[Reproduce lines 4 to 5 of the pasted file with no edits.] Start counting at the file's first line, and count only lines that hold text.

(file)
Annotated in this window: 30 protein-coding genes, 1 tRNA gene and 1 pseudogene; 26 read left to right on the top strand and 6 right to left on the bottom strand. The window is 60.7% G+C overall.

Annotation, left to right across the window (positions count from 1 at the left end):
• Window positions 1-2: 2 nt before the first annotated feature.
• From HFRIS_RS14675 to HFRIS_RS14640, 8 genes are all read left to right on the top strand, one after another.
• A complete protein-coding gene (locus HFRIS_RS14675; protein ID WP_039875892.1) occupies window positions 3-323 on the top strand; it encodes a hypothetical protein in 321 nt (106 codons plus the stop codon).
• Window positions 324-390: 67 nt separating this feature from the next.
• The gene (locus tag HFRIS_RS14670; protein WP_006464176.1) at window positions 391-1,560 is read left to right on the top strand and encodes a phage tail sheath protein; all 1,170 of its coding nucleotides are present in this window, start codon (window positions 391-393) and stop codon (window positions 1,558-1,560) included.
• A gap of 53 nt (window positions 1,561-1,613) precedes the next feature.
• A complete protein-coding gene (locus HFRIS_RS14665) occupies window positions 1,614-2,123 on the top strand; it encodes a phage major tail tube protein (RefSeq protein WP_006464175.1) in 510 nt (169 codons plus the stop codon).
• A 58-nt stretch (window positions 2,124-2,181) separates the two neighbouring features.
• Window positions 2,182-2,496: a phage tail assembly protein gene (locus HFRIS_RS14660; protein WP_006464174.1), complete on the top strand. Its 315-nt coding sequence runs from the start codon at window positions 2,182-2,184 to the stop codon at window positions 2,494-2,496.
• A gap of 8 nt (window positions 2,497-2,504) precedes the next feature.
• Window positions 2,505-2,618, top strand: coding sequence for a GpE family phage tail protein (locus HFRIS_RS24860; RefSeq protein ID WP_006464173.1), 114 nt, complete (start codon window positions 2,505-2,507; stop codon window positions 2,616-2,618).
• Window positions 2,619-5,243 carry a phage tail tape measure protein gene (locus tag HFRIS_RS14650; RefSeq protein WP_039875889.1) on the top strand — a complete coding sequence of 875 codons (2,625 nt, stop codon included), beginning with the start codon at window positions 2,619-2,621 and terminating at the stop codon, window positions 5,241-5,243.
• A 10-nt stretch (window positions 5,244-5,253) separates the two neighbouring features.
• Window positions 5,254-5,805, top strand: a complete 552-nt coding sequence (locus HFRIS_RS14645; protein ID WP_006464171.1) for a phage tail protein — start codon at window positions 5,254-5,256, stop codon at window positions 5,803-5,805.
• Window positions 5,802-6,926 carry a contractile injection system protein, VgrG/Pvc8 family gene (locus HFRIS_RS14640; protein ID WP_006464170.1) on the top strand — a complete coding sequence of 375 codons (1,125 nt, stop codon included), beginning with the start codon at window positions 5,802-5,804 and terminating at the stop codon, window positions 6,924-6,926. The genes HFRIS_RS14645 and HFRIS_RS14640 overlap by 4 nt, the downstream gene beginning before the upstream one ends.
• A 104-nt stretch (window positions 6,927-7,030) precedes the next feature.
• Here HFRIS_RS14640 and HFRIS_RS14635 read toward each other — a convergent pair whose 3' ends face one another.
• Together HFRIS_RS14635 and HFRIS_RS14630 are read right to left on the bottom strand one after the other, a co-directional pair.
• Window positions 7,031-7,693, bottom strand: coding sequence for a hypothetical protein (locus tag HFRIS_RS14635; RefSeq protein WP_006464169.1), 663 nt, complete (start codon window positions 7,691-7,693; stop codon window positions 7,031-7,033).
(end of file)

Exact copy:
• From HFRIS_RS14675 to HFRIS_RS14640, 8 genes are all read left to right on the top strand, one after another.
• A complete protein-coding gene (locus HFRIS_RS14675; protein ID WP_039875892.1) occupies window positions 3-323 on the top strand; it encodes a hypothetical protein in 321 nt (106 codons plus the stop codon).